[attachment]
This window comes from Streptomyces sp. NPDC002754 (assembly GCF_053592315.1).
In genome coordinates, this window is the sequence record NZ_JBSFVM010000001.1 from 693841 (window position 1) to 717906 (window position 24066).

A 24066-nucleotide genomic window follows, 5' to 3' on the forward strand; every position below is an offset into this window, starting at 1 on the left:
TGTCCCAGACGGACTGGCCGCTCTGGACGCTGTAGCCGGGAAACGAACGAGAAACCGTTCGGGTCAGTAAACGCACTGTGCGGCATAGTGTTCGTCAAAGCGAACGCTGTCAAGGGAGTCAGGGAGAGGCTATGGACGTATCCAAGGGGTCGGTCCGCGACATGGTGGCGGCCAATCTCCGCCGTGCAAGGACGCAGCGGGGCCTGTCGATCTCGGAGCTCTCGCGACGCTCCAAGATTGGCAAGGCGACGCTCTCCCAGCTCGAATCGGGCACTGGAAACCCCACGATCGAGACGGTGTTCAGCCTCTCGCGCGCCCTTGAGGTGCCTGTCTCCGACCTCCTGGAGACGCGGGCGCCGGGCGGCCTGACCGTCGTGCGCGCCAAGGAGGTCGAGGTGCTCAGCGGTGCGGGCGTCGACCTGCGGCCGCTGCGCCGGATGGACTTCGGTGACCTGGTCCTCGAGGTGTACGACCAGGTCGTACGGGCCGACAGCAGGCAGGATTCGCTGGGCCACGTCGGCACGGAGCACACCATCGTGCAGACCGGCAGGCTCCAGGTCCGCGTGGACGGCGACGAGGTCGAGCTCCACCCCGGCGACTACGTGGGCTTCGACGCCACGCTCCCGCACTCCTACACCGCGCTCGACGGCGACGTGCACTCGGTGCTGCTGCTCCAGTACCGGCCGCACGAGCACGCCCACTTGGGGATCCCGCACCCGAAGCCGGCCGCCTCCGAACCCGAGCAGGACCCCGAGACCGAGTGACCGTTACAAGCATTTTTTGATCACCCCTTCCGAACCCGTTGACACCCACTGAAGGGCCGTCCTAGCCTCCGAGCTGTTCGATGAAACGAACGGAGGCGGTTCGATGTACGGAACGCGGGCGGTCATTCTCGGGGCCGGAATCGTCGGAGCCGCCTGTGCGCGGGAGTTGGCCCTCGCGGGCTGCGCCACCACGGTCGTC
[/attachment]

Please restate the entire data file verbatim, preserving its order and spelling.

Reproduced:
This window comes from Streptomyces sp. NPDC002754 (assembly GCF_053592315.1).
In genome coordinates, this window is the sequence record NZ_JBSFVM010000001.1 from 693841 (window position 1) to 717906 (window position 24066).

A 24066-nucleotide genomic window follows, 5' to 3' on the forward strand; every position below is an offset into this window, starting at 1 on the left:
TGTCCCAGACGGACTGGCCGCTCTGGACGCTGTAGCCGGGAAACGAACGAGAAACCGTTCGGGTCAGTAAACGCACTGTGCGGCATAGTGTTCGTCAAAGCGAACGCTGTCAAGGGAGTCAGGGAGAGGCTATGGACGTATCCAAGGGGTCGGTCCGCGACATGGTGGCGGCCAATCTCCGCCGTGCAAGGACGCAGCGGGGCCTGTCGATCTCGGAGCTCTCGCGACGCTCCAAGATTGGCAAGGCGACGCTCTCCCAGCTCGAATCGGGCACTGGAAACCCCACGATCGAGACGGTGTTCAGCCTCTCGCGCGCCCTTGAGGTGCCTGTCTCCGACCTCCTGGAGACGCGGGCGCCGGGCGGCCTGACCGTCGTGCGCGCCAAGGAGGTCGAGGTGCTCAGCGGTGCGGGCGTCGACCTGCGGCCGCTGCGCCGGATGGACTTCGGTGACCTGGTCCTCGAGGTGTACGACCAGGTCGTACGGGCCGACAGCAGGCAGGATTCGCTGGGCCACGTCGGCACGGAGCACACCATCGTGCAGACCGGCAGGCTCCAGGTCCGCGTGGACGGCGACGAGGTCGAGCTCCACCCCGGCGACTACGTGGGCTTCGACGCCACGCTCCCGCACTCCTACACCGCGCTCGACGGCGACGTGCACTCGGTGCTGCTGCTCCAGTACCGGCCGCACGAGCACGCCCACTTGGGGATCCCGCACCCGAAGCCGGCCGCCTCCGAACCCGAGCAGGACCCCGAGACCGAGTGACCGTTACAAGCATTTTTTGATCACCCCTTCCGAACCCGTTGACACCCACTGAAGGGCCGTCCTAGCCTCCGAGCTGTTCGATGAAACGAACGGAGGCGGTTCGATGTACGGAACGCGGGCGGTCATTCTCGGGGCCGGAATCGTCGGAGCCGCCTGTGCGCGGGAGTTGGCCCTCGCGGGCTGCGCCACCACGGTCGTC